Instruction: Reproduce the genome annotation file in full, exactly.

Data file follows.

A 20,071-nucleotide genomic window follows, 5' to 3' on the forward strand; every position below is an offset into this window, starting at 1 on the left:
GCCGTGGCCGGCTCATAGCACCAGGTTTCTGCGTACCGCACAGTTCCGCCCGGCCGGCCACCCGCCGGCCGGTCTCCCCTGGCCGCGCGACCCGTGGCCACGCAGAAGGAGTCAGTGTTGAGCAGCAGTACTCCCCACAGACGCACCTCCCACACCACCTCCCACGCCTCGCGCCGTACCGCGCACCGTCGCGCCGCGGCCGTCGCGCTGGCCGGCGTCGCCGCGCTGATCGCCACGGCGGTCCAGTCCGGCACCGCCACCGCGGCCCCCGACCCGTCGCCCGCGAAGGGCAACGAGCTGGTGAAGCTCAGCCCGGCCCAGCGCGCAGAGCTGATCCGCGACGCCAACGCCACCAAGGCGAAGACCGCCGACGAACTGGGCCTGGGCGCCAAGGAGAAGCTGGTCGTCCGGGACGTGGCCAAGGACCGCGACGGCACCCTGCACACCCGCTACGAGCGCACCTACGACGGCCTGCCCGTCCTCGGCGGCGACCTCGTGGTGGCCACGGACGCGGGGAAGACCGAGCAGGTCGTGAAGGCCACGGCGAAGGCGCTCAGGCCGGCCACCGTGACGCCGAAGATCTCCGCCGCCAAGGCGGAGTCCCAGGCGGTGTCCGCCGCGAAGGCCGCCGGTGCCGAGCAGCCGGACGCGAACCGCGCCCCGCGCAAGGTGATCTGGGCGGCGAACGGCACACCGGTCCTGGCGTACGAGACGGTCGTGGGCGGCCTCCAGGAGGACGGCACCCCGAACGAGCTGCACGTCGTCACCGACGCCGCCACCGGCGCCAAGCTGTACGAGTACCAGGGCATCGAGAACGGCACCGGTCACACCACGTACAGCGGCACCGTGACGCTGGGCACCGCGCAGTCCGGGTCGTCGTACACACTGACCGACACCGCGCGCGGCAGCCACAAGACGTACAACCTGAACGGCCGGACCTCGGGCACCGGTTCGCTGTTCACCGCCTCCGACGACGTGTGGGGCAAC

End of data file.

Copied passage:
A 20,071-nucleotide genomic window follows, 5' to 3' on the forward strand; every position below is an offset into this window, starting at 1 on the left:
GCCGTGGCCGGCTCATAGCACCAGGTTTCTGCGTACCGCACAGTTCCGCCCGGCCGGCCACCCGCCGGCCGGTCTCCCCTGGCCGCGCGACCCGTGGCCACGCAGAAGGAGTCAGTGTTGAGCAGCAGTACTCCCCACAGACGCACCTCCCACACCACCTCCCACGCCTCGCGCCGTACCGCGCACCGTCGCGCCGCGGCCGTCGCGCTGGCCGGCGTCGCCGCGCTGATCGCCACGGCGGTCCAGTCCGGCACCGCCACCGCGGCCCCCGACCCGTCGCCCGCGAAGGGCAACGAGCTGGTGAAGCTCAGCCCGGCCCAGCGCGCAGAGCTGATCCGCGACGCCAACGCCACCAAGGCGAAGACCGCCGACGAACTGGGCCTGGGCGCCAAGGAGAAGCTGGTCGTCCGGGACGTGGCCAAGGACCGCGACGGCACCCTGCACACCCGCTACGAGCGCACCTACGACGGCCTGCCCGTCCTCGGCGGCGACCTCGTGGTGGCCACGGACGCGGGGAAGACCGAGCAGGTCGTGAAGGCCACGGCGAAGGCGCTCAGGCCGGCCACCGTGACGCCGAAGATCTCCGCCGCCAAGGCGGAGTCCCAGGCGGTGTCCGCCGCGAAGGCCGCCGGTGCCGAGCAGCCGGACGCGAACCGCGCCCCGCGCAAGGTGATCTGGGCGGCGAACGGCACACCGGTCCTGGCGTACGAGACGGTCGTGGGCGGCCTCCAGGAGGACGGCACCCCGAACGAGCTGCACGTCGTCACCGACGCCGCCACCGGCGCCAAGCTGTACGAGTACCAGGGCATCGAGAACGGCACCGGTCACACCACGTACAGCGGCACCGTGACGCTGGGCACCGCGCAGTCCGGGTCGTCGTACACACTGACCGACACCGCGCGCGGCAGCCACAAGACGTACAACCTGAACGGCCGGACCTCGGGCACCGGTTCGCTGTTCACCGCCTCCGACGACGTGTGGGGCAAC